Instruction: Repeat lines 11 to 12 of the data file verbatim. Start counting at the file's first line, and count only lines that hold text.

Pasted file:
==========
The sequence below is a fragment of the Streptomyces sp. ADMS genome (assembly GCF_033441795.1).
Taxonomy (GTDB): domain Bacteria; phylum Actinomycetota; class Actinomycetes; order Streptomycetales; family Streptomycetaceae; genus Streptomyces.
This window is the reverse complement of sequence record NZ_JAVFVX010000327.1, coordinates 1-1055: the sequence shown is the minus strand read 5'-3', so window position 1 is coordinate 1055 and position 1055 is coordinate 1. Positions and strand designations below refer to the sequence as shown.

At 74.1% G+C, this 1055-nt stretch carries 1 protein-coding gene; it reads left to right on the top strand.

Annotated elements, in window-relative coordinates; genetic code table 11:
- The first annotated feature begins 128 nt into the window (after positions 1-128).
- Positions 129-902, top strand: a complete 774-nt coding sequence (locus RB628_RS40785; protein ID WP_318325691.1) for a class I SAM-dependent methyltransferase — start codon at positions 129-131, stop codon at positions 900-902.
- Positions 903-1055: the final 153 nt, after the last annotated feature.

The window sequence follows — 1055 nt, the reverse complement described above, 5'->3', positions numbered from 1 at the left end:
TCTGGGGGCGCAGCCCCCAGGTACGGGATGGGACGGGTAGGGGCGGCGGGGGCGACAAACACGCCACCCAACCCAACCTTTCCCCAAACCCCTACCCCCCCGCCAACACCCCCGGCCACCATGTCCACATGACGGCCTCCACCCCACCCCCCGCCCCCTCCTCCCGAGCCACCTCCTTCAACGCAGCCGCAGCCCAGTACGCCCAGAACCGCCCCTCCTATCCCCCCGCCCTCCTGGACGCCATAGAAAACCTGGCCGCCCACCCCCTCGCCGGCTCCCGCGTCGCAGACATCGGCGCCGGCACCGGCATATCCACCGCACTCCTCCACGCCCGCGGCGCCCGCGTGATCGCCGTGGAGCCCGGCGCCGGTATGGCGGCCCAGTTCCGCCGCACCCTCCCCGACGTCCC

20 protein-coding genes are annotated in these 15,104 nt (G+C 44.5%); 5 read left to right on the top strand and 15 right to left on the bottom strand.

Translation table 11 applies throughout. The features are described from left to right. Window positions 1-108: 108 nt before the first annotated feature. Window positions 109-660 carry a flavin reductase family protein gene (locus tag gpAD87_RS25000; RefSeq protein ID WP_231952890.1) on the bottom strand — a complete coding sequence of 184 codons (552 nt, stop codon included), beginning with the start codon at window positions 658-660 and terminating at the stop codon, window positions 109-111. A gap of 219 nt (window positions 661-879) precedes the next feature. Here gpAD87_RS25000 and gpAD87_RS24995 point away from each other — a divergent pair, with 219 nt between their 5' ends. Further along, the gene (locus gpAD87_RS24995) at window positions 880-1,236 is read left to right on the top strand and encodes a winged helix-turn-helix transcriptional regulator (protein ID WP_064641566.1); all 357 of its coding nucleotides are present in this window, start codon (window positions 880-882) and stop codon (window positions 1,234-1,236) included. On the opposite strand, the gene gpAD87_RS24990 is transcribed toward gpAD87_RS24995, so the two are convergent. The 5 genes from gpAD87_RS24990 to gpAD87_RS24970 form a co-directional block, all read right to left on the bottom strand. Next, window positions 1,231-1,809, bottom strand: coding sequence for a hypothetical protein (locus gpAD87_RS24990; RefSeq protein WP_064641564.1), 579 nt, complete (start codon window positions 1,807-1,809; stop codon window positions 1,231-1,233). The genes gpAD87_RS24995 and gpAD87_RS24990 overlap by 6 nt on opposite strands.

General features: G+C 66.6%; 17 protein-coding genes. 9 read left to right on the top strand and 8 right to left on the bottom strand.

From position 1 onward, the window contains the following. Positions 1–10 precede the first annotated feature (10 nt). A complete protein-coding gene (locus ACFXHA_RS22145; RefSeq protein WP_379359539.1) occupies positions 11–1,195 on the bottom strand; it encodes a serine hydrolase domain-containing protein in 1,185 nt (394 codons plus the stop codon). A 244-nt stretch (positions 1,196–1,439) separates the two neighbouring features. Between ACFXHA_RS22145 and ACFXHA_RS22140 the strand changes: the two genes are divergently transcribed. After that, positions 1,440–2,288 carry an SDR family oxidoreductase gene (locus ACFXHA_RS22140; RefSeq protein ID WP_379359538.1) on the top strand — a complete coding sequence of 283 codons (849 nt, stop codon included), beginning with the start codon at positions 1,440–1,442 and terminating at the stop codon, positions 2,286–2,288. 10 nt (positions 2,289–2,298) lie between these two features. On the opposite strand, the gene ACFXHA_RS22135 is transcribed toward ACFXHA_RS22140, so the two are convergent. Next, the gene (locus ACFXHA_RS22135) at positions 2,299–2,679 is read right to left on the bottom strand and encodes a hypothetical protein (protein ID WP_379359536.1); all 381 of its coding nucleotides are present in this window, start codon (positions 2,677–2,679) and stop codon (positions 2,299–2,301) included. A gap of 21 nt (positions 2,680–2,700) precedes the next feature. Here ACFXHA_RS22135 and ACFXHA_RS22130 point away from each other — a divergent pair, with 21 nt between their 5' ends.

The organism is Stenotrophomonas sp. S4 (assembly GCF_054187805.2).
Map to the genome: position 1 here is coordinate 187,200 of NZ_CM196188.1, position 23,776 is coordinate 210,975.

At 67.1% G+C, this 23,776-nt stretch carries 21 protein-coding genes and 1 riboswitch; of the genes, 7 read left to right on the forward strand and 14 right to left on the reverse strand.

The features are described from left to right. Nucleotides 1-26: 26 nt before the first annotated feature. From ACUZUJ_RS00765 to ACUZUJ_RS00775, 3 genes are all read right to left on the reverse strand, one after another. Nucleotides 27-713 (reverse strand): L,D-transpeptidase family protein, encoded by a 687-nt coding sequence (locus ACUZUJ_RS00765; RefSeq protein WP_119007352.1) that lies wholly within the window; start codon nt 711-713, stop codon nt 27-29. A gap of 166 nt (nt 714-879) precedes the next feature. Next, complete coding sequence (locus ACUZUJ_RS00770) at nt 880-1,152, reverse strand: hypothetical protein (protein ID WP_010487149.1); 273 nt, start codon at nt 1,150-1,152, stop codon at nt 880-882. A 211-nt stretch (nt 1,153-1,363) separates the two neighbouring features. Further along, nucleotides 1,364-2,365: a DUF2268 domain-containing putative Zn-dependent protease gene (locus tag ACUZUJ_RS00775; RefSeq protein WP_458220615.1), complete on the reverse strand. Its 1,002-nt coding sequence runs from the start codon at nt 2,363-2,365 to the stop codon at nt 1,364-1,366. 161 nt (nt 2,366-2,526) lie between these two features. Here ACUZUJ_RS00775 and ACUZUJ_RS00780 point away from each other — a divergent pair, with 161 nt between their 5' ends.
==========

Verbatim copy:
20 protein-coding genes are annotated in these 15,104 nt (G+C 44.5%); 5 read left to right on the top strand and 15 right to left on the bottom strand.

Translation table 11 applies throughout. The features are described from left to right. Window positions 1-108: 108 nt before the first annotated feature. Window positions 109-660 carry a flavin reductase family protein gene (locus tag gpAD87_RS25000; RefSeq protein ID WP_231952890.1) on the bottom strand — a complete coding sequence of 184 codons (552 nt, stop codon included), beginning with the start codon at window positions 658-660 and terminating at the stop codon, window positions 109-111. A gap of 219 nt (window positions 661-879) precedes the next feature. Here gpAD87_RS25000 and gpAD87_RS24995 point away from each other — a divergent pair, with 219 nt between their 5' ends. Further along, the gene (locus gpAD87_RS24995) at window positions 880-1,236 is read left to right on the top strand and encodes a winged helix-turn-helix transcriptional regulator (protein ID WP_064641566.1); all 357 of its coding nucleotides are present in this window, start codon (window positions 880-882) and stop codon (window positions 1,234-1,236) included. On the opposite strand, the gene gpAD87_RS24990 is transcribed toward gpAD87_RS24995, so the two are convergent. The 5 genes from gpAD87_RS24990 to gpAD87_RS24970 form a co-directional block, all read right to left on the bottom strand. Next, window positions 1,231-1,809, bottom strand: coding sequence for a hypothetical protein (locus gpAD87_RS24990; RefSeq protein WP_064641564.1), 579 nt, complete (start codon window positions 1,807-1,809; stop codon window positions 1,231-1,233). The genes gpAD87_RS24995 and gpAD87_RS24990 overlap by 6 nt on opposite strands.